I certainly recognize the disruption that unwanted telemarketing calls cause, and I have supported efforts to address this matter in Congress.  I am sorry to hear about your ongoing frustration with unsolicited calls.  As you may be aware, calls that are not commercial in nature, such as those conducting surveys or calls from charitable or political organizations, are permitted to access numbers on the Do Not Call Registry.  Businesses with an existing relationship with a caller are also permitted to call in certain situations.

Please be assured that I will keep your concerns in mind should the “Help Americans Never Get Unwanted Phone Calls (HANGUP) Act” come before me for consideration in the Senate.

Once again, thank you for writing.  Should you have any other questions or comments, please call my Washington, D.C., office at (202) 224-3841 or visit my website at  You can also follow me online at YouTubeFacebook, and Twitter, and you can sign up for my email newsletter at

Sincerely yours,

Dianne Feinstein
United States Senator~~~~~~~~~~~~~~~~~~~~~~~~~~~~~~~~~~~~~~~~~~~~~~~~~~~~~~~~~~~~~~~~~~~~~~~~~~~~~~~~~~~~~

May 4, 2018
Dear Mr. Jojola,

Thank you for writing to share your views with me about telecommunications. Broadband Internet networks that serve consumers play a critical role in California and throughout the world. California is the most interconnected state in the country and is home to many of its most significant innovators.

Telecommunications companies provide services that Californians rely upon daily. These networks connect friends and loved ones, connect businesses to customers, connect students to learning, and connect us to the latest news from around the world. And, right now, companies are innovating to develop even more powerful services to connect consumers – including connecting devices to each other through the Internet of Things – in exciting new ways that were not imaginable just a few years ago.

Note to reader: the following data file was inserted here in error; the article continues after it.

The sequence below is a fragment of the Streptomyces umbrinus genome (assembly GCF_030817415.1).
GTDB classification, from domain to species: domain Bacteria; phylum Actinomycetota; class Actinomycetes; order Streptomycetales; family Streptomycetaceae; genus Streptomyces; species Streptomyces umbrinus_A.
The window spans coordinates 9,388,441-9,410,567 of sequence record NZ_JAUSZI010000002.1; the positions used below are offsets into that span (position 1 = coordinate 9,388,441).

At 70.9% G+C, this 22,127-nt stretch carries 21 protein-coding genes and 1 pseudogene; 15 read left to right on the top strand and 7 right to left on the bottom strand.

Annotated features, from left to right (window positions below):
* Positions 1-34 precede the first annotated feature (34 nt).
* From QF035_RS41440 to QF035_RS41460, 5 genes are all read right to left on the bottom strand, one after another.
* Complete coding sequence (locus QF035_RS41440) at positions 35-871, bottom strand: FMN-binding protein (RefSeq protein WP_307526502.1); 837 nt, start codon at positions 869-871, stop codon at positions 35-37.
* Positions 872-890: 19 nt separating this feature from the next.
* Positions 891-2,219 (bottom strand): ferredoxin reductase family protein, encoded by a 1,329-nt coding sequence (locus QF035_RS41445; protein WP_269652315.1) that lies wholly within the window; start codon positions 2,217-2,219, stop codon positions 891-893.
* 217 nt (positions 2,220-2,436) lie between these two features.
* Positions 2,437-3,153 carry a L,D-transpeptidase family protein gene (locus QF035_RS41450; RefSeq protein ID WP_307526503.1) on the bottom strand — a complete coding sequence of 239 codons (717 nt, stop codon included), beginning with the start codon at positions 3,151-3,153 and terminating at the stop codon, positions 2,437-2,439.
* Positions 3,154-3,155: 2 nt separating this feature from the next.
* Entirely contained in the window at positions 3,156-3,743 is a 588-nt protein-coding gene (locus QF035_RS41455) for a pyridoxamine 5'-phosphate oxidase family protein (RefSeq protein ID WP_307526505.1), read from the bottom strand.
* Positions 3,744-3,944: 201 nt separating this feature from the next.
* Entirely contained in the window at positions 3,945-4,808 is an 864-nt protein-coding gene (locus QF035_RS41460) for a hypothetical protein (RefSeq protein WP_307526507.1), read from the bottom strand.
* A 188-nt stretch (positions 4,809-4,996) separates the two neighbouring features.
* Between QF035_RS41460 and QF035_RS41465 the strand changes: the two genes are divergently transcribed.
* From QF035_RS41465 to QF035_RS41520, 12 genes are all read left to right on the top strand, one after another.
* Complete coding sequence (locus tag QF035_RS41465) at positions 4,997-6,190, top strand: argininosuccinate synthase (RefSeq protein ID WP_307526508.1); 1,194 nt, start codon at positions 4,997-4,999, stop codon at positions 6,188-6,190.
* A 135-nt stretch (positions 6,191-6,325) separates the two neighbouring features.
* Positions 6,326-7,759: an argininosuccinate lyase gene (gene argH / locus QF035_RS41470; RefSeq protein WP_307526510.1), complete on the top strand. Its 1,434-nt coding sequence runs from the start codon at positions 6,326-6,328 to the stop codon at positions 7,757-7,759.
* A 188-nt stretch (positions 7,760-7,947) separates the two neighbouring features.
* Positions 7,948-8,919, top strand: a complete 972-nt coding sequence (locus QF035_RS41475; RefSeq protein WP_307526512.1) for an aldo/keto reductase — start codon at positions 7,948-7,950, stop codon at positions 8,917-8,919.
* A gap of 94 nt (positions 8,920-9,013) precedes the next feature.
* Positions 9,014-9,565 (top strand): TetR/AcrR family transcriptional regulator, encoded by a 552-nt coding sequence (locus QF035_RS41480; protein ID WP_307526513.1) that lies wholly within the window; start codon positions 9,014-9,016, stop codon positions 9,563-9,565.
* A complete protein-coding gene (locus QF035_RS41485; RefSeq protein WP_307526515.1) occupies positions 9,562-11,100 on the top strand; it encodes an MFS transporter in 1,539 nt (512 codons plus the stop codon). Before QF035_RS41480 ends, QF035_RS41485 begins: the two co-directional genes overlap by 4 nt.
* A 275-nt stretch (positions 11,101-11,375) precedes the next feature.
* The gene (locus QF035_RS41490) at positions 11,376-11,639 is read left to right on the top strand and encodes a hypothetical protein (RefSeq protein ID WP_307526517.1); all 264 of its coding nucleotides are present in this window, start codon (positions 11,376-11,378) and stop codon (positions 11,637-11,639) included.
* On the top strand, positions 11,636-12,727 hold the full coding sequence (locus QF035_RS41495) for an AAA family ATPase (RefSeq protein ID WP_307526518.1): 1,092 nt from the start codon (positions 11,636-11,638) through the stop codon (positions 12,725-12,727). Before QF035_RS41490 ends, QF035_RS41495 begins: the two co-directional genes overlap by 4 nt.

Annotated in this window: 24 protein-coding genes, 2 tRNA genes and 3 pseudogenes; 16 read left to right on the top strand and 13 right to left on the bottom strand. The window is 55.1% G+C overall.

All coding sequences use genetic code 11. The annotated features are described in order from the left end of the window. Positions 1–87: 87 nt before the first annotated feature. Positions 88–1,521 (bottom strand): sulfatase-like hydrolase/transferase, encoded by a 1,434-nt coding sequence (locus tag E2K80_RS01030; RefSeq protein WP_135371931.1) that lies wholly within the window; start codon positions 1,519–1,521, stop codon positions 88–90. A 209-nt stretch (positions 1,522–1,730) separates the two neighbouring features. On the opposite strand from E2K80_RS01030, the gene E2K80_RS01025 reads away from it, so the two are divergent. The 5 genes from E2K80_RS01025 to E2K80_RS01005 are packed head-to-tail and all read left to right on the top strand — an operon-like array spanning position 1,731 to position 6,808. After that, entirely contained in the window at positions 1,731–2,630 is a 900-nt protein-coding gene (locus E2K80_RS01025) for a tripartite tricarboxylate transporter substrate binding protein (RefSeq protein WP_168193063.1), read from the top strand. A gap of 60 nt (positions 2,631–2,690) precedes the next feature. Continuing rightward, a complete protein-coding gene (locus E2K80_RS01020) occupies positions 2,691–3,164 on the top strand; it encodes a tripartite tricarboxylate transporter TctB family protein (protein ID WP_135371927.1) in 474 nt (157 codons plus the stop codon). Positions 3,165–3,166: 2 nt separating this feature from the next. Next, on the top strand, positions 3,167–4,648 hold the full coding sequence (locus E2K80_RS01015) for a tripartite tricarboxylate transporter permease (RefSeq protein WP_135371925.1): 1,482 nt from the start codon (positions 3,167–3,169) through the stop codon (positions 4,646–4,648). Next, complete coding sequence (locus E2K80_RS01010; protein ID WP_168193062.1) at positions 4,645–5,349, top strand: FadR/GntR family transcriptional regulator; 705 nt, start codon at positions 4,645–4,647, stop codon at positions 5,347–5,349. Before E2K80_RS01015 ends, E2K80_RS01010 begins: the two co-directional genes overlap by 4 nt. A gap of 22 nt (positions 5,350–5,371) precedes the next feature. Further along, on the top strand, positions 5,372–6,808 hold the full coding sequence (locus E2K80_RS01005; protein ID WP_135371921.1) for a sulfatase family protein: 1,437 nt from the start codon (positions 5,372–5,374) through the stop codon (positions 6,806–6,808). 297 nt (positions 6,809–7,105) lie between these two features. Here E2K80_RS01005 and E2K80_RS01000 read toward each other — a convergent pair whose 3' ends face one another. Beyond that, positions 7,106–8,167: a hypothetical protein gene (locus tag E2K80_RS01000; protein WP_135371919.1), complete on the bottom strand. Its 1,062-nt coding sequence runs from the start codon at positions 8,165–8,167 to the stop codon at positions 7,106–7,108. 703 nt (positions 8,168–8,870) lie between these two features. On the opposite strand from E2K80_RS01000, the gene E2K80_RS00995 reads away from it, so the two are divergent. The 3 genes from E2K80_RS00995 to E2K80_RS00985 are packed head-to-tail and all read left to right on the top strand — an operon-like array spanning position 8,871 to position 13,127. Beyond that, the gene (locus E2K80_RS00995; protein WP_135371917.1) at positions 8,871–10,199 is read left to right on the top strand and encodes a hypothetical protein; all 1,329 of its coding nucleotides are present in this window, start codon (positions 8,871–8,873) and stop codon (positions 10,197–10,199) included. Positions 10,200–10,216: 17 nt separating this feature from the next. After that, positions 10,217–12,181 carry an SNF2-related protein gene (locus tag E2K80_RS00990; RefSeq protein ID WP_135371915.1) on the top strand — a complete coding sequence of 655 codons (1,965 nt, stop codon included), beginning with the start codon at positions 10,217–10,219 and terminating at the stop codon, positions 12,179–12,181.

I am committed to creating an environment where innovators can flourish and where consumer protections remain top of mind as technology advances.  Telecommunications companies store enormous amounts of data from their customers, including email, financial records, Internet browsing history, and health records. Companies have a responsibility to ensure that these data are well protected and shielded from unauthorized disclosure.

For these reasons, I voted against a Senate resolution (S.J. Res. 34) in March 2017 that repealed a Federal Communications Commission (FCC) rule giving consumers privacy protections against the sale or use of your data without your permission. The rule would have placed reasonable requirements on Internet service providers (ISPs), including telecommunications companies, to seek permission from consumers before collecting sensitive information and to require them to implement security protections to protect consumer data. This was a common-sense rule that should have been maintained.  I was disheartened that a majority of my Senate colleagues voted for the resolution and the president signed it into law.

Nevertheless, I will continue to work to make sure both innovation and consumer protection thrive in the telecommunications sector. As your Senator, I will continue to reach across the aisle and work with all members of the Senate to help make progress on this goal.

Again, thank you for reaching out to share your views with me. I invite you to visit my website or call my Washington, D.C. office at (202) 224-3553 should you have any further questions.


Kamala D. Harris
United States Senator